British investigators from Scotland Yard have concluded that former Pakistani Prime Minister Benazir Bhutto was killed as the result of a suicide bomb blast and not an assassin's bullet. The results of the investigation were handed over to Pakistani government officials in Islamabad. VOA correspondent Meredith Buel has details.
The findings by Scotland Yard support the Pakistani government's version of how Ms. Bhutto was assassinated after leaving a political rally last December in Rawalpindi.
Immediately before she was attacked, Ms. Bhutto was waving to supporters from the hatch of her armored car.
The Scotland Yard detectives concluded that Ms. Bhutto died when the force of a suicide bomb blast rammed her head into the hatch of the car.
The head of Pakistan's team investigating the assassination, Abdul Majeed, read the findings of the British pathologist who assisted with the investigation.
"The blast caused a violent collision between her head and the escape hatch area of the vehicle causing a severe and fatal head injury," Majeed said.
Television footage of the attack shows a single gunman firing shots toward Ms. Bhutto seconds before the explosion.
Investigators determined the person firing the gun was also the suicide bomber.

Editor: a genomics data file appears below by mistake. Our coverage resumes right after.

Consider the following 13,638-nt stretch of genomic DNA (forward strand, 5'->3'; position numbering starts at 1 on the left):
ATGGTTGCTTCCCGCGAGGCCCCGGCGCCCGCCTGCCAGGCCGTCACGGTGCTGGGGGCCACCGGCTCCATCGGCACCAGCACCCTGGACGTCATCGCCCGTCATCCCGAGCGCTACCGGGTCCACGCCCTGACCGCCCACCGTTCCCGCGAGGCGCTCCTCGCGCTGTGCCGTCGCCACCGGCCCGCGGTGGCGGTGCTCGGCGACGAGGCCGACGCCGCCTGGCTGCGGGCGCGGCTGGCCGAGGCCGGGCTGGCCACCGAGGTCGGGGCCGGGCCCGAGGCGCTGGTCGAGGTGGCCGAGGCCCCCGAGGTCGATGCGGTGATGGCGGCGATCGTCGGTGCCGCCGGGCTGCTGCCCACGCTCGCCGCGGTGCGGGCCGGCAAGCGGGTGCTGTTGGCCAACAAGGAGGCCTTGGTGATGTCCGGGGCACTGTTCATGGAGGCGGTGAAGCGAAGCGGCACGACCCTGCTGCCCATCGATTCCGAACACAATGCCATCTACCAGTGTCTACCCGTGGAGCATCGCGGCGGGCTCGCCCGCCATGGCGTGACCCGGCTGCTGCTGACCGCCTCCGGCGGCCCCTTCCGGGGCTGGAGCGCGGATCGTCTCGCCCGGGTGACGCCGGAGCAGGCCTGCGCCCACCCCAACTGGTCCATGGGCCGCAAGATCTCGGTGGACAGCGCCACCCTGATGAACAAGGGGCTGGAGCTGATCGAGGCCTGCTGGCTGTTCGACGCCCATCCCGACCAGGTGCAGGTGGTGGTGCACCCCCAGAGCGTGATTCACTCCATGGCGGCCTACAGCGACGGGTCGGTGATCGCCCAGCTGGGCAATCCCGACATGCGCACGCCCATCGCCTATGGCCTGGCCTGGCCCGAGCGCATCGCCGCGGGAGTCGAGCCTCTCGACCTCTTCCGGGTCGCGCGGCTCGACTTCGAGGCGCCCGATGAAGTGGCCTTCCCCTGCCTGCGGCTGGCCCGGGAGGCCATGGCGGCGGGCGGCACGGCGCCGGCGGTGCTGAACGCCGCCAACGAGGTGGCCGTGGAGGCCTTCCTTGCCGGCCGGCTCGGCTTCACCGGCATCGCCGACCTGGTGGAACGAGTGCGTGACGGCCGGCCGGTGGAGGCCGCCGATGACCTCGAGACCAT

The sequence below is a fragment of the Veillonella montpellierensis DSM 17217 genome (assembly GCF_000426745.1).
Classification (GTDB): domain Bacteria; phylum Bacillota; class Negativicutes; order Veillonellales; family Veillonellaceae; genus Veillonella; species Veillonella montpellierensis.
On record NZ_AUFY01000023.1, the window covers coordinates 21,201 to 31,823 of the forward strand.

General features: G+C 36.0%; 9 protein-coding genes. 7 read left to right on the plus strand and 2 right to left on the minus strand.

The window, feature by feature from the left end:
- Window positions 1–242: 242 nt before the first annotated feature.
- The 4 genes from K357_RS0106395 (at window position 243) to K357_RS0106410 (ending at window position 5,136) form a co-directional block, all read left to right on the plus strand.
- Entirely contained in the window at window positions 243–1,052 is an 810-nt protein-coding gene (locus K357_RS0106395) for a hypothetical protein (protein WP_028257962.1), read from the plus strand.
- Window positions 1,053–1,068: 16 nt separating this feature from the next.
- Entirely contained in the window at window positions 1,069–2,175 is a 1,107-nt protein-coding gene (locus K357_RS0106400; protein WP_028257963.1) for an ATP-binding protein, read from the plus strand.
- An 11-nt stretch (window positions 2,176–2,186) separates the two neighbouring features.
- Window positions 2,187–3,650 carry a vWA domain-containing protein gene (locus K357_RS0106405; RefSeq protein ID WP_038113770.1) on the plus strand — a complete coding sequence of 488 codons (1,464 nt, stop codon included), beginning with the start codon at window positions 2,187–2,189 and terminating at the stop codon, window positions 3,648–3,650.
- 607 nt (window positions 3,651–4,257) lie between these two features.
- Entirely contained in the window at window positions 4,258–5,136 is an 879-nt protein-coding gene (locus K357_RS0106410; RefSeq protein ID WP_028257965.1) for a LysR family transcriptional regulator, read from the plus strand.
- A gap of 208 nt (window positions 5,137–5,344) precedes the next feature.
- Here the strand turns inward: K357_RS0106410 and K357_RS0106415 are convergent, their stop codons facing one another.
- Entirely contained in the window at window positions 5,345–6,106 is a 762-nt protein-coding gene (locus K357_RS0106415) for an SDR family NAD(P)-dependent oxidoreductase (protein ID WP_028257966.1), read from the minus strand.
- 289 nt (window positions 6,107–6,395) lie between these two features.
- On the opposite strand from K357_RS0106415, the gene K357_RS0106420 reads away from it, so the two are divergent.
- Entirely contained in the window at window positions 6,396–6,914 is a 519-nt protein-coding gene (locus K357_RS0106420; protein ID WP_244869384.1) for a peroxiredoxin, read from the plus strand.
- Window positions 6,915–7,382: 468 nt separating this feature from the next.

"All the evidence indicates that one suspect has fired the shot before detonating an improvised explosive device," Majeed said. "At the time of the attack this person was standing close to the rear of Mrs. Bhutto's vehicle."
Pakistan President Pervez Musharraf invited Scotland Yard to investigate the cause of Ms. Bhutto's death after some of her supporters charged that the government could be involved in the attack and was covering up circumstances of her assassination.
Officials of Ms. Bhutto's Pakistan People's Party maintain she was shot during the attack.
Even after the results of the Scotland Yard investigation were released, party spokeswoman Sherry Rehman insists that an assassin's bullet hit the former prime minister.
"We clearly saw even on footage that she recoiled from a bullet and she fell inside," Rehman said. "The issue really is that this gives us all the more reason to ask for a larger U.N. investigation into what led up to the events of December 27 and to what is behind the hand that pulled the trigger and to who are the financiers, sponsors, organizers and perpetrators of this crime."
The Scotland Yard report notes that despite the lack of a detailed search of the crime scene or an autopsy of Ms. Bhutto's body, sufficient evidence is available for investigators to draw what they are calling reliable conclusions.
Detectives relied on X-rays of Ms. Bhutto's head and a detailed examination of video footage of the attack.
The British team only investigated how Ms. Bhutto was killed, not who was behind it.
The Pakistani government says an al-Qaida-linked militant chief based on the border with Afghanistan is responsible for her killing.
At least four people have been arrested in connection with the case, including a 15-year-old boy who told police he was among a five-man suicide squad charged with assassinating the opposition leader.
Ms. Bhutto's death led to widespread rioting and protests and forced a delay of nationwide elections currently scheduled for later this month.